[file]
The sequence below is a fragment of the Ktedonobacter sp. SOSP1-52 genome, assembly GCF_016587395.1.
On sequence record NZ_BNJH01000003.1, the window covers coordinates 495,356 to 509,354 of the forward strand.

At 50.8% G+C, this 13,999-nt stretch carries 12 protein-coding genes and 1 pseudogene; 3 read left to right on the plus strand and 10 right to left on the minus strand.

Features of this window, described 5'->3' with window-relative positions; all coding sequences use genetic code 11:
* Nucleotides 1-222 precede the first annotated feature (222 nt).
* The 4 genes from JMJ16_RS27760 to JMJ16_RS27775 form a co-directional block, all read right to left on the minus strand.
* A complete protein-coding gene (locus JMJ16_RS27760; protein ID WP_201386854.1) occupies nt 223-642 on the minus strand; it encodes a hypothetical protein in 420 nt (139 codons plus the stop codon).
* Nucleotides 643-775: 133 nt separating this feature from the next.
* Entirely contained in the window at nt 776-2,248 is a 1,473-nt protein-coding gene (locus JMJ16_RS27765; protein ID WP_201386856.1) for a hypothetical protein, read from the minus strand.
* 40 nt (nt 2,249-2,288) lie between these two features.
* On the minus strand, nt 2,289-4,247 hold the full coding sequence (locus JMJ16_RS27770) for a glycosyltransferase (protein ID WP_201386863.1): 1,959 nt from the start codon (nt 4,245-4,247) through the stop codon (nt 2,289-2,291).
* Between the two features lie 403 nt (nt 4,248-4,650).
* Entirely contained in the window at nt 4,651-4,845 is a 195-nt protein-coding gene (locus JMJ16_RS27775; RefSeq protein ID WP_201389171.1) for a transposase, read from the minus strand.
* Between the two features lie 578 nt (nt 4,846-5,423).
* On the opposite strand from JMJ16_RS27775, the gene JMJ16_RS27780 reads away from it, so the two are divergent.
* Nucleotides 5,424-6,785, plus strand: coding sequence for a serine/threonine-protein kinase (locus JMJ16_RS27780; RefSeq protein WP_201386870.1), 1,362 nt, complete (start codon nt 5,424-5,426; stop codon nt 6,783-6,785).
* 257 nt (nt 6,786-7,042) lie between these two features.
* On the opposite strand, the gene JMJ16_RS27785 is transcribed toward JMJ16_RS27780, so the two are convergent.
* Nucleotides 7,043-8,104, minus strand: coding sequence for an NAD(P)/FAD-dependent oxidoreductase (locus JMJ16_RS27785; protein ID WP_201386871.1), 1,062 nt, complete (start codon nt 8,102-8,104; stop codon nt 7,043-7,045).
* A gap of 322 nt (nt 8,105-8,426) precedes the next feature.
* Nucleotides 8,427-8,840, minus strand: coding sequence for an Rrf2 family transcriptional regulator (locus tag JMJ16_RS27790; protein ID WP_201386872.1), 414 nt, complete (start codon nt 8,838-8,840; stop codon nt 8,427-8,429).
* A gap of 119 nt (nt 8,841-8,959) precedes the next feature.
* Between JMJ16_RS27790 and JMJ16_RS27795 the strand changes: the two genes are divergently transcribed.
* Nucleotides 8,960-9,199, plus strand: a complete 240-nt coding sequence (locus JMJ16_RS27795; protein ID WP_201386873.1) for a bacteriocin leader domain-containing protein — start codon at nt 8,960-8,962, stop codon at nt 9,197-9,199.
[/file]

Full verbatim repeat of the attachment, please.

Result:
The sequence below is a fragment of the Ktedonobacter sp. SOSP1-52 genome, assembly GCF_016587395.1.
On sequence record NZ_BNJH01000003.1, the window covers coordinates 495,356 to 509,354 of the forward strand.

At 50.8% G+C, this 13,999-nt stretch carries 12 protein-coding genes and 1 pseudogene; 3 read left to right on the plus strand and 10 right to left on the minus strand.

Features of this window, described 5'->3' with window-relative positions; all coding sequences use genetic code 11:
* Nucleotides 1-222 precede the first annotated feature (222 nt).
* The 4 genes from JMJ16_RS27760 to JMJ16_RS27775 form a co-directional block, all read right to left on the minus strand.
* A complete protein-coding gene (locus JMJ16_RS27760; protein ID WP_201386854.1) occupies nt 223-642 on the minus strand; it encodes a hypothetical protein in 420 nt (139 codons plus the stop codon).
* Nucleotides 643-775: 133 nt separating this feature from the next.
* Entirely contained in the window at nt 776-2,248 is a 1,473-nt protein-coding gene (locus JMJ16_RS27765; protein ID WP_201386856.1) for a hypothetical protein, read from the minus strand.
* 40 nt (nt 2,249-2,288) lie between these two features.
* On the minus strand, nt 2,289-4,247 hold the full coding sequence (locus JMJ16_RS27770) for a glycosyltransferase (protein ID WP_201386863.1): 1,959 nt from the start codon (nt 4,245-4,247) through the stop codon (nt 2,289-2,291).
* Between the two features lie 403 nt (nt 4,248-4,650).
* Entirely contained in the window at nt 4,651-4,845 is a 195-nt protein-coding gene (locus JMJ16_RS27775; RefSeq protein ID WP_201389171.1) for a transposase, read from the minus strand.
* Between the two features lie 578 nt (nt 4,846-5,423).
* On the opposite strand from JMJ16_RS27775, the gene JMJ16_RS27780 reads away from it, so the two are divergent.
* Nucleotides 5,424-6,785, plus strand: coding sequence for a serine/threonine-protein kinase (locus JMJ16_RS27780; RefSeq protein WP_201386870.1), 1,362 nt, complete (start codon nt 5,424-5,426; stop codon nt 6,783-6,785).
* 257 nt (nt 6,786-7,042) lie between these two features.
* On the opposite strand, the gene JMJ16_RS27785 is transcribed toward JMJ16_RS27780, so the two are convergent.
* Nucleotides 7,043-8,104, minus strand: coding sequence for an NAD(P)/FAD-dependent oxidoreductase (locus JMJ16_RS27785; protein ID WP_201386871.1), 1,062 nt, complete (start codon nt 8,102-8,104; stop codon nt 7,043-7,045).
* A gap of 322 nt (nt 8,105-8,426) precedes the next feature.
* Nucleotides 8,427-8,840, minus strand: coding sequence for an Rrf2 family transcriptional regulator (locus tag JMJ16_RS27790; protein ID WP_201386872.1), 414 nt, complete (start codon nt 8,838-8,840; stop codon nt 8,427-8,429).
* A gap of 119 nt (nt 8,841-8,959) precedes the next feature.
* Between JMJ16_RS27790 and JMJ16_RS27795 the strand changes: the two genes are divergently transcribed.
* Nucleotides 8,960-9,199, plus strand: a complete 240-nt coding sequence (locus JMJ16_RS27795; protein ID WP_201386873.1) for a bacteriocin leader domain-containing protein — start codon at nt 8,960-8,962, stop codon at nt 9,197-9,199.